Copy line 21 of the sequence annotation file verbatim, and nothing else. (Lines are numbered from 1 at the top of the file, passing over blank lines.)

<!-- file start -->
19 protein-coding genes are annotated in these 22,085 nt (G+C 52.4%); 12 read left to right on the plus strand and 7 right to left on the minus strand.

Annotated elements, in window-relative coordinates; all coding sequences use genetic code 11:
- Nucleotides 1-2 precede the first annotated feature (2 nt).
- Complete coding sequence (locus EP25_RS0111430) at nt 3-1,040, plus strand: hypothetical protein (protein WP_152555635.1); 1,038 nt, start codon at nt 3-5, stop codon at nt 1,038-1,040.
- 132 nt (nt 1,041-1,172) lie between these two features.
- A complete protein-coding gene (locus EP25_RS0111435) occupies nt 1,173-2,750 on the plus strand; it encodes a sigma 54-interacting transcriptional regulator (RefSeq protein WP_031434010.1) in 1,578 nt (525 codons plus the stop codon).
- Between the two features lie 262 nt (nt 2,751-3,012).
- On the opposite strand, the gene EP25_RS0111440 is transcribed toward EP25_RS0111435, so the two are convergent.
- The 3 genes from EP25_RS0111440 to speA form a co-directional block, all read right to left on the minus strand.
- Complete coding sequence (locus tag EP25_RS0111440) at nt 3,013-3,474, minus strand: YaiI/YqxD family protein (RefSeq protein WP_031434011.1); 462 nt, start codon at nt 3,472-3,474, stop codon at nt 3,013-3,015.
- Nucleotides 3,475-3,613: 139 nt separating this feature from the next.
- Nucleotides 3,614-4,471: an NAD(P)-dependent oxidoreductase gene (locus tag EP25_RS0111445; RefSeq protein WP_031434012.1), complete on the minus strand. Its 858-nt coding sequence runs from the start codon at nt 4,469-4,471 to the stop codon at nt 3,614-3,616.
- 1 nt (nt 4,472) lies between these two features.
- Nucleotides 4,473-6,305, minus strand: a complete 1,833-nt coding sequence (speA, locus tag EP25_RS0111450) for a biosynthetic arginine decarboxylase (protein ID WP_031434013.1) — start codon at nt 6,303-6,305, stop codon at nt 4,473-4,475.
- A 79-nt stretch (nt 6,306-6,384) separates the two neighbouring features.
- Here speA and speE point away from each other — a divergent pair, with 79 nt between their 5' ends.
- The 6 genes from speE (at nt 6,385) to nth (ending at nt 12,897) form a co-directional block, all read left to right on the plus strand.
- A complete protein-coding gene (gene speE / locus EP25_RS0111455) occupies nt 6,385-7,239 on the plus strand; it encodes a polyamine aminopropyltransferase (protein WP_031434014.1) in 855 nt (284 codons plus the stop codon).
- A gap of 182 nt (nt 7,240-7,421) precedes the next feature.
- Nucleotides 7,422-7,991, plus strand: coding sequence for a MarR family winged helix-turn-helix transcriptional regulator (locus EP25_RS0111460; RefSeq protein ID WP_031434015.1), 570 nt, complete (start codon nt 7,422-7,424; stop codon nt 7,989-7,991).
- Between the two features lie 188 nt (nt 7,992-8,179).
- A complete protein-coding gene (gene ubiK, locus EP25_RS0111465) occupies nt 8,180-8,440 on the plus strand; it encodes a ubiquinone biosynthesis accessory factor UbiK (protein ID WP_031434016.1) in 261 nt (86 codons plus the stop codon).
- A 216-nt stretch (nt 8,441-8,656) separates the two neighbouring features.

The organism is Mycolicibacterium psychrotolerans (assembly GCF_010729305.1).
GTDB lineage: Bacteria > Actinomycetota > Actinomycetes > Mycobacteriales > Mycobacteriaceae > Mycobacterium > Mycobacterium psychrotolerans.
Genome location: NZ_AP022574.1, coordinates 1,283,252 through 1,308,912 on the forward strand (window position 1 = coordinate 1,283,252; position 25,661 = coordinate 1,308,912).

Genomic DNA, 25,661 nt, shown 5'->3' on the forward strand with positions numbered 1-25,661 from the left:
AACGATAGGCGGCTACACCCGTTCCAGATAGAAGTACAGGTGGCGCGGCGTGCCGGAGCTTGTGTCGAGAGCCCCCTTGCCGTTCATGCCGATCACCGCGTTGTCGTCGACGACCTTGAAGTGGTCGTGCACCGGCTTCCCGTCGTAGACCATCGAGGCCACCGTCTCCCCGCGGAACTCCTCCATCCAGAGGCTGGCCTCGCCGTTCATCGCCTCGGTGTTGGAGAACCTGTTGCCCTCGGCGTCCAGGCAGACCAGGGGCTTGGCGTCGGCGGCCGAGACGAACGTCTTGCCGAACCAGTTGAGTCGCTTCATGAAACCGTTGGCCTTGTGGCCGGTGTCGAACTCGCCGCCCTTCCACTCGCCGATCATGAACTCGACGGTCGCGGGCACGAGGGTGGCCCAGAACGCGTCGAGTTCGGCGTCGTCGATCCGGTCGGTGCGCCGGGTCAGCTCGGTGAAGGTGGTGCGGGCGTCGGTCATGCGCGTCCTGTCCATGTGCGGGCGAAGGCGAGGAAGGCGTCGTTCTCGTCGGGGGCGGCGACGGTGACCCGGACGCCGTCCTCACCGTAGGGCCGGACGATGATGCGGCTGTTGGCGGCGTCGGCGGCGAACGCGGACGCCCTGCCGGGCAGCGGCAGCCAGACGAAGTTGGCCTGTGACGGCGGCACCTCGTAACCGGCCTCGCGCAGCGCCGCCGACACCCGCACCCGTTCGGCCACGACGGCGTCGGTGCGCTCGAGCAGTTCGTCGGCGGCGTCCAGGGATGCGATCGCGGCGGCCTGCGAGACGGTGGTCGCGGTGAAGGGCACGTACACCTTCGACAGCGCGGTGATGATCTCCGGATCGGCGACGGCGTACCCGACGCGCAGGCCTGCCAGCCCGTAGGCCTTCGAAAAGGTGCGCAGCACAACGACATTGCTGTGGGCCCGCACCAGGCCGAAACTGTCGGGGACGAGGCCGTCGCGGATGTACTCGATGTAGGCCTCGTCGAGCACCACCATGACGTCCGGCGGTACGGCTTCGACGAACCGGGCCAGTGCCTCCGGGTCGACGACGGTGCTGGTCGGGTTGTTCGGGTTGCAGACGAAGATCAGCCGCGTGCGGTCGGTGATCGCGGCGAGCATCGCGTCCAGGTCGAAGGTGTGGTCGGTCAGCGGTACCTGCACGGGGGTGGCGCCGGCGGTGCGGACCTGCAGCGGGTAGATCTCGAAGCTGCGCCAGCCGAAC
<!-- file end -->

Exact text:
- Between the two features lie 188 nt (nt 7,992-8,179).